Al Haymon’s Premier Boxing Champions (PBC) also overspent in its beginning stages. Running in the red is to be expected for a new company trying to get a foothold in an already-established industry. But PBC’s business model had a huge possible up-side to it—a big-money network deal and/or revenue from a rekindled pay-per-view business. DAZN, on the other hand, has a very limited up-side and no room for growth after a certain point-- a point which may have already arrived. 

The streaming service had reportedly projected itself to have 3.5 million subscribers by this point in its existence and it currently has less than a quarter that amount. After 16 months in business, everybody who may want DAZN knows about DAZN and the company’s braintrust has yet to figure out how to expose new fans to their fighters and bring them aboard while behind a self-imposed paywall. 

Even in a year where they got a lot of fortunate breaks, the company still lost money in its US efforts. 2020 and beyond could be less kind to them. 

Executives seem to be preparing for that possibility, vowing to reel in the spending when it comes to fighters while, simultaneously, vowing more bang for the buck. At the end of the first quarter last year, payment options were changed—doubling the month-by-month subscription rate and keeping the year-long subscription option for company loyalists. Around that same time, they went back on their initial promise to provide commercial-free streaming and started selling ad space on their platform. Perhaps most telling, though, is the fact that billionaire bossman, Ukraine-born Len Blavatnik, seems unwilling to invest anymore of his own money into the business, and has turned to Goldman Sachs to raise up to $1 billion in private investment money.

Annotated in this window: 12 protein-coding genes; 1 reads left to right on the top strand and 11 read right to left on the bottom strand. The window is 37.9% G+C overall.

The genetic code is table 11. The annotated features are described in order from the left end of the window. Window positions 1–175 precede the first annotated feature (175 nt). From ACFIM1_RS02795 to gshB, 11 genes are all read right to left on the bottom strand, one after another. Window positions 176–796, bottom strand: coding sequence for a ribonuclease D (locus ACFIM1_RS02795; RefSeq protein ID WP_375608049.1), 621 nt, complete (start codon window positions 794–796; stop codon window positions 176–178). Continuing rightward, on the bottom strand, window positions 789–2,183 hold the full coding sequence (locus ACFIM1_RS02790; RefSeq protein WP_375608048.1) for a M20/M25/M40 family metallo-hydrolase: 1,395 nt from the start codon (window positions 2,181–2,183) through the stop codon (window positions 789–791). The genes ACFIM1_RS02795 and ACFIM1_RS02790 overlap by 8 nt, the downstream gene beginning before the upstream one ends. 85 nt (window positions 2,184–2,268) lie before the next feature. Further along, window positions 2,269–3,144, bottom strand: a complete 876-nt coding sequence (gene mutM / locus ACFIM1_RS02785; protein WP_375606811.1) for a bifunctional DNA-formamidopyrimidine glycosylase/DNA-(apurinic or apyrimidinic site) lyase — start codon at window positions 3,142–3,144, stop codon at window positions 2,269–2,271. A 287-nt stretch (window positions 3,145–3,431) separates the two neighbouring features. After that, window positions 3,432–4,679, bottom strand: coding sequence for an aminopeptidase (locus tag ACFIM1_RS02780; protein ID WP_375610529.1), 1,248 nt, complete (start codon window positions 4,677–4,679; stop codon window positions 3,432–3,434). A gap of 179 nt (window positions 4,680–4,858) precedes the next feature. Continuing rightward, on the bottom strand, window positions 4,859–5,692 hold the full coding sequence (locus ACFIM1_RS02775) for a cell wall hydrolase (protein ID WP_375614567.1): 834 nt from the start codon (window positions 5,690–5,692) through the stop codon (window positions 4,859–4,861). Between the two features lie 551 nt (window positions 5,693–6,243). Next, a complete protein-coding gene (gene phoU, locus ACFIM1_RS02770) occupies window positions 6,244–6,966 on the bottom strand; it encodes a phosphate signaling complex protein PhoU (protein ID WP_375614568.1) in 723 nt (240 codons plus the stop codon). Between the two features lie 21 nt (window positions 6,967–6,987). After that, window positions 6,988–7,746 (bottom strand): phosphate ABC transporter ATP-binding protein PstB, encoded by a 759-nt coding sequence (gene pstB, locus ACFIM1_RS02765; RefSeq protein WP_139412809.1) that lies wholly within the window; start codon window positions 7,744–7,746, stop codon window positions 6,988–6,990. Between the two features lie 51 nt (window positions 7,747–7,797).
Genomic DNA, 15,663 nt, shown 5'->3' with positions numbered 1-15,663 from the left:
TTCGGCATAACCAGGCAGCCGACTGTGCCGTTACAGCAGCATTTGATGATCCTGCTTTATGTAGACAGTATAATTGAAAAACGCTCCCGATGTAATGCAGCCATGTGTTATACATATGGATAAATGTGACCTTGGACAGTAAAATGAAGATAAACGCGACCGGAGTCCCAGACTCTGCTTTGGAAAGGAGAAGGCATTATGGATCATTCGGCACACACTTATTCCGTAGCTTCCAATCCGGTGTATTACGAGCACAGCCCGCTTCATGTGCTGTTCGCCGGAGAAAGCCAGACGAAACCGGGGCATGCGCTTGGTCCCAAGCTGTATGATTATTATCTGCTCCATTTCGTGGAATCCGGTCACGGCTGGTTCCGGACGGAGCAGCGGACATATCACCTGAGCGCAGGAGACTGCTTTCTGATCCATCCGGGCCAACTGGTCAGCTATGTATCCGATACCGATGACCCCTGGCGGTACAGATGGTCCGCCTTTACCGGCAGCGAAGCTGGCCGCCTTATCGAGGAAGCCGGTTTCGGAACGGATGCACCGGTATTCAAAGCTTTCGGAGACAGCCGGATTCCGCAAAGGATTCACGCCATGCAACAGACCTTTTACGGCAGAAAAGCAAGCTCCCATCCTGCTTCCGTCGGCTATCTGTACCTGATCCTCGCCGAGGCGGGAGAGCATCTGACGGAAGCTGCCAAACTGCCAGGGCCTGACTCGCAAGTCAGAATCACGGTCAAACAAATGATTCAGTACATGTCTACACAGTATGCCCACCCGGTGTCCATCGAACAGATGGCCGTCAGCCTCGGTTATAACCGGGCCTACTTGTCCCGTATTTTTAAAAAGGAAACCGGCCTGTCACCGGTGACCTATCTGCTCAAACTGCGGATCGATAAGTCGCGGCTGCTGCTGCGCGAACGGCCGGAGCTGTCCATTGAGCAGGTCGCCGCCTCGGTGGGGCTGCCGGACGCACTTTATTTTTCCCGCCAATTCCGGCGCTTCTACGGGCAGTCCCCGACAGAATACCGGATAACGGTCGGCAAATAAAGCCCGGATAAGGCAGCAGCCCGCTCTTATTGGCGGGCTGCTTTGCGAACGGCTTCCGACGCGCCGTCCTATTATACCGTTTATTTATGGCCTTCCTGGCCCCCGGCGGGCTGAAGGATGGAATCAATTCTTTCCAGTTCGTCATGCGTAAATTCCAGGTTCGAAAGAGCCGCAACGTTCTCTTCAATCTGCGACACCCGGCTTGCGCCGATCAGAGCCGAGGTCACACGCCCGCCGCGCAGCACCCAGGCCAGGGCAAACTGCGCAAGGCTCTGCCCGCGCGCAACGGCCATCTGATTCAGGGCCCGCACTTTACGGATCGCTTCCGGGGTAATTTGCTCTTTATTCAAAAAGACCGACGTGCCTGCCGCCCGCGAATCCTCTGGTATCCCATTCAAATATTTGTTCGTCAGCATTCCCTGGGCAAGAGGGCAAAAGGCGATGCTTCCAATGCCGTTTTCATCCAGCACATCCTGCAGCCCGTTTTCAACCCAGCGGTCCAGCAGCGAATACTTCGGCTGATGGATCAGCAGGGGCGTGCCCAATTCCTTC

This all points to a company that had a disastrous start to its first full year and finished that year with a bit of a positive surge built almost entirely on what most everyone sees as unsustainable good fortune. Hearn, himself, compared the building of the business to constructing a castle on loose sand.

“It's a bit like building a sandcastle,” Hearn told Chris Mannix. “You know when the sand's not quite ready to stick yet and you keep going like this, and it's growing, but it's sliding at the same time...but if you keep the momentum and you keep that relentlessness, it will keep going.”

That’s the hope for everyone involved with the DAZN project, that it will keep going. It’s just hard to see how it CAN without making some major tweaks to the way it does business.